The positive life changes I’ll be taking from the coronavirus lockdown

The coronavirus lockdown has impacted our lives in a big way but there are some ‘coronavirus positives’ to consider. There’s no denying that what’s going on in the world is unlike anything most of us have ever experienced. It has punctuated our lives and forced the majority of us to completely re-think how we live.

Despite everything that’s going on and all the restrictions placed on us, I think it is possible to take some positives out of this time.

When life returns to normal, I sincerely hope I don’t take all the parts of ‘normal’ back. That’s because I’ve realised that my ‘normal’ (aka, my life outside of the coronavirus lockdown) could actually do with a bit of work.

Here’s what I’ll be taking away from this bad situation. Let me know what you’ll be taking into your new normal, too.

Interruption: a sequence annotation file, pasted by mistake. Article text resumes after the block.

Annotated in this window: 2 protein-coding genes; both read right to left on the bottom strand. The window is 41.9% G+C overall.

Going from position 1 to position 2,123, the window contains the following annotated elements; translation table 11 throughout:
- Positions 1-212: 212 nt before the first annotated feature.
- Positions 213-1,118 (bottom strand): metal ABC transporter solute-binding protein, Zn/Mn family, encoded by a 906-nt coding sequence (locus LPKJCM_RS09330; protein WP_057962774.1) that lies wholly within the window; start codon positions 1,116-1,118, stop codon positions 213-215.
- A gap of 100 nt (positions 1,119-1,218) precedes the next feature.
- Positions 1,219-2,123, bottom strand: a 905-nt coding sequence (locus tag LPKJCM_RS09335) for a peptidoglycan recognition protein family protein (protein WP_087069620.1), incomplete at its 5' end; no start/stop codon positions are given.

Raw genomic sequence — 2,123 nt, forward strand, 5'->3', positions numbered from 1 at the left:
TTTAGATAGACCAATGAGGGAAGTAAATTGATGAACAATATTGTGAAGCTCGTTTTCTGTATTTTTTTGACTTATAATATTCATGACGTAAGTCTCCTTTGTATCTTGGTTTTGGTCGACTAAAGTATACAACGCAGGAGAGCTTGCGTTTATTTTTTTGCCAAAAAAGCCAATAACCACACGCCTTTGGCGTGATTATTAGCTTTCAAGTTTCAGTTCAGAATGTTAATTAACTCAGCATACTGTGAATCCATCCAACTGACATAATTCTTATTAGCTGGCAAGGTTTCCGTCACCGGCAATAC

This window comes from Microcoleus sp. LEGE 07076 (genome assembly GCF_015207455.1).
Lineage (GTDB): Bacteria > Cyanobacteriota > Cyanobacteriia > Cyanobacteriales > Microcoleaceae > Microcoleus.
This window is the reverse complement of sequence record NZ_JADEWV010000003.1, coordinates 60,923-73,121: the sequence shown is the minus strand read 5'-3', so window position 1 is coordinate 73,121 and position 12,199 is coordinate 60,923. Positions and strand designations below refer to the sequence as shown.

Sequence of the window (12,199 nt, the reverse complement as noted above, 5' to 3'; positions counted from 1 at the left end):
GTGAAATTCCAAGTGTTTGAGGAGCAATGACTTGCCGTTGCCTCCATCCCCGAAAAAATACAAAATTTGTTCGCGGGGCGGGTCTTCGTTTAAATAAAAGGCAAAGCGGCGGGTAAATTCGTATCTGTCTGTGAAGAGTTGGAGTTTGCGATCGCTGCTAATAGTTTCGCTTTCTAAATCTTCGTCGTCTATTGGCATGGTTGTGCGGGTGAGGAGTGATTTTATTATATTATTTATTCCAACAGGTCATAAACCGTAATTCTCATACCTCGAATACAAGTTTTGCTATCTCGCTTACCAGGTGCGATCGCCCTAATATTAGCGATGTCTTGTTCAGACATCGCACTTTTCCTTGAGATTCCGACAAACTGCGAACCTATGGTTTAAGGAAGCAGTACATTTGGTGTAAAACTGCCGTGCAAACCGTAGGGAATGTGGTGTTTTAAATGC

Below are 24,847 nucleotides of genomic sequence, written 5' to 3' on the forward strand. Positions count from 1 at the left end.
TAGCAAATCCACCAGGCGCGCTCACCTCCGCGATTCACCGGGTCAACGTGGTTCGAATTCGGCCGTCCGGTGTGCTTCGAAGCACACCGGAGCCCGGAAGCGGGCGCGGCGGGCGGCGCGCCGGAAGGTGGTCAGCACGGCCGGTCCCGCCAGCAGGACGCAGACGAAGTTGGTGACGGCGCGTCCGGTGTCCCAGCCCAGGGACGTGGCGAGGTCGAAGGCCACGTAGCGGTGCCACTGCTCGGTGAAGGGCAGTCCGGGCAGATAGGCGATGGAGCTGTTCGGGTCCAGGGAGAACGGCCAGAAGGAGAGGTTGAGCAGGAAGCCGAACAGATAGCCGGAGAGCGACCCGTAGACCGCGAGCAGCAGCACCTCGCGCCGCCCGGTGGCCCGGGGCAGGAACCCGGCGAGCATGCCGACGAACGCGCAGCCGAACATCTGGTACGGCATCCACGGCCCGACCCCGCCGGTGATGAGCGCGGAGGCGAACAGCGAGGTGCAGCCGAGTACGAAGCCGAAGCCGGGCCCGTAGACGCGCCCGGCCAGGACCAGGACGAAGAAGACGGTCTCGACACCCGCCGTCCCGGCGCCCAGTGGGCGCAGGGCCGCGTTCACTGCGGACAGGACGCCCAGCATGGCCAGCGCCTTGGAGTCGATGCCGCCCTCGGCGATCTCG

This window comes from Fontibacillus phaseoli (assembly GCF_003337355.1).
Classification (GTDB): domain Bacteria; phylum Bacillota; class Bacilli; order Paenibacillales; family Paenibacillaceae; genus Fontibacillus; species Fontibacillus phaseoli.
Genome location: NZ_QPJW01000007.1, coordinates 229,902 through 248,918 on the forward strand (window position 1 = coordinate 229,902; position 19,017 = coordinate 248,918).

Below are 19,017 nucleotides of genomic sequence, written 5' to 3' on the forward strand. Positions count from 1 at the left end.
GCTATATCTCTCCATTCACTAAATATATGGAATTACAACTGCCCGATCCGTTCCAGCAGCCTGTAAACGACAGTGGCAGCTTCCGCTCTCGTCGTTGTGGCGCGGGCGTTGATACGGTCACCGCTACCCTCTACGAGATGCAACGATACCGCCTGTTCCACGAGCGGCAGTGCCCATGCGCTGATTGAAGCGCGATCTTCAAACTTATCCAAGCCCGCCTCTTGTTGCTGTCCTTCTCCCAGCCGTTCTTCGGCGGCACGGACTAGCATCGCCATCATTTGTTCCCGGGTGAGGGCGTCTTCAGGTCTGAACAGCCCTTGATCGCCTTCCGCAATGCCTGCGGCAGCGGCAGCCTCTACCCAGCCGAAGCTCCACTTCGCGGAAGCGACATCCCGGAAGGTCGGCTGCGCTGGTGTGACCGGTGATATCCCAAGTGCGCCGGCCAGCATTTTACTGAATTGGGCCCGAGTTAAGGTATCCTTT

My work/life balance

Before the coronavirus outbreak, I considered myself to have a pretty good work/life balance. In part, that’s true. Working from home means no commuting, nice lunch breaks and working from the garden when the weather permits.

I also think it led me to taking on too many projects that weren’t right for me. Freelancing can be worrying sometimes. I took on too much work because I was scared I might not get the chance again. I neglected my ‘side projects’ like Maya Rey and my writing because I worried they wouldn’t pay the bills in the traditional way that copywriting does.

I’ve spent a lot more time working on Maya Rey lately. In fact, I’ve spent some time over the last couple of months being very careful about the work I take on. I’m no longer going to overrun myself with work that gives me a feeling of anxiety when I wake up in the morning.

Guess what? I’m surviving. As it turns out, when you spend time on your small business, it starts to flourish. You start to get daily sales, it no longer becomes a sideline. Who knew?